Tutorial: Migrate RDS SQL Server to Azure SQL Database or an Azure SQL Database managed instance online using DMS
You can use the Azure Database Migration Service to migrate the databases from an RDS SQL Server instance to Azure SQL Database or an Azure SQL Database managed instance with minimal downtime. In this tutorial, you migrate the Adventureworks2012 database restored to an RDS SQL Server instance of SQL Server 2012 (or later) to Azure SQL Database or an Azure SQL Database managed instance by using the Azure Database Migration Service.
In this tutorial, you learn how to:
- Create an instance of Azure SQL Database or an Azure SQL Database managed instance.
- Migrate the sample schema by using the Data Migration Assistant.
- Create an instance of the Azure Database Migration Service.
- Create a migration project by using the Azure Database Migration Service.
- Run the migration.
- Monitor the migration.
- Download a migration report.
Using the Azure Database Migration Service to perform an online migration requires creating an instance based on the Premium pricing tier. For more information, see the Azure Database Migration Service pricing page.
For an optimal migration experience, Microsoft recommends creating an instance of the Azure Database Migration Service in the same Azure region as the target database. Moving data across regions or geographies can slow down the migration process and introduce errors.
When you migrate databases to Azure by using Azure Database Migration Service, you can do an offline or an online migration. With an offline migration, application downtime starts when the migration starts. With an online migration, downtime is limited to the time to cut over at the end of migration. We suggest that you test an offline migration to determine whether the downtime is acceptable; if not, do an online migration.
This article describes an online migration from RDS SQL Server to Azure SQL Database or an Azure SQL Database managed instance.
To complete this tutorial, you need to:
Create an RDS SQL Server database.
Create an instance of Azure SQL Database, which you do by following the detail in the article Create an Azure SQL database in the Azure portal.
If you are migrating to an Azure SQL Database managed instance, follow the detail in the article Create an Azure SQL Database managed instance, and then create an empty database named AdventureWorks2012.
Download and install the Data Migration Assistant (DMA) v3.3 or later.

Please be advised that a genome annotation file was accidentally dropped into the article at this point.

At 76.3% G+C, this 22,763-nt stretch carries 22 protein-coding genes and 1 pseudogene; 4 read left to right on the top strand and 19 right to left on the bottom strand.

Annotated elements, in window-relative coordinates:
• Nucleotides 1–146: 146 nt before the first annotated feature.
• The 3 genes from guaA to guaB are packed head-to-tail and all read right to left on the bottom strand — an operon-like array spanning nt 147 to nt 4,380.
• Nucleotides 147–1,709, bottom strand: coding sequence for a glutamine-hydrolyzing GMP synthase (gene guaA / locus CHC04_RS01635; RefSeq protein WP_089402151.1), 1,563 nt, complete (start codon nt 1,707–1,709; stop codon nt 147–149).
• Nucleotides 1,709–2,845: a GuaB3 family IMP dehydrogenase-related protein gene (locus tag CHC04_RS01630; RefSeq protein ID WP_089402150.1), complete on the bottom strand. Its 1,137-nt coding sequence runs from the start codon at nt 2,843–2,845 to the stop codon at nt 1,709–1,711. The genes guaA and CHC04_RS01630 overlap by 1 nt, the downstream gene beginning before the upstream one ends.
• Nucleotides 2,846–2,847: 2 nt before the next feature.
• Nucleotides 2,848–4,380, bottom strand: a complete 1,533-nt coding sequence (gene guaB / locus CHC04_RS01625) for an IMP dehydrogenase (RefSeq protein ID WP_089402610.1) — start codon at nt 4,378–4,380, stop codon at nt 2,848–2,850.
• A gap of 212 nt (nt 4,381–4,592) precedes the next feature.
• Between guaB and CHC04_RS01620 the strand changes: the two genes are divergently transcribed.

Create a Microsoft Azure Virtual Network for Azure Database Migration Service by using the Azure Resource Manager deployment model. If you're migrating to an Azure SQL Database managed instance, make sure to create the DMS instance in the same virtual network used for the Azure SQL Database managed instance, but in a different subnet. Alternately, if you use a different virtual network for DMS, you need to create a virtual network peering between the two virtual networks. For more information about creating a virtual network, see the Virtual Network Documentation, and especially the quickstart articles with step-by-step details.
During virtual network setup, if you use ExpressRoute with network peering to Microsoft, add the following service endpoints to the subnet in which the service will be provisioned:
- Target database endpoint (for example, SQL endpoint, Cosmos DB endpoint, and so on)
- Storage endpoint
- Service bus endpoint
This configuration is necessary because the Azure Database Migration Service lacks internet connectivity.
Ensure that your virtual network Network Security Group rules don't block the following inbound communication ports to Azure Database Migration Service: 443, 53, 9354, 445, 12000. For more detail on virtual network NSG traffic filtering, see the article Filter network traffic with network security groups.
Configure your Windows Firewall for database engine access.
Open your Windows firewall to allow the Azure Database Migration Service to access the source SQL Server, which by default is TCP port 1433.
Create a server-level firewall rule for the Azure SQL Database server to allow the Azure Database Migration Service access to the target databases. Provide the subnet range of the virtual network used for the Azure Database Migration Service.
Ensure that the credentials used to connect to the source RDS SQL Server instance are associated with an account that is a member of “Processadmin” server role and a member of the “db_owner” database roles on all databases that are to be migrated.
Ensure that the credentials used to connect to target Azure SQL Database instance have CONTROL DATABASE permission on the target Azure SQL databases and a member of the sysadmin role if migrating to an Azure SQL Database managed instance.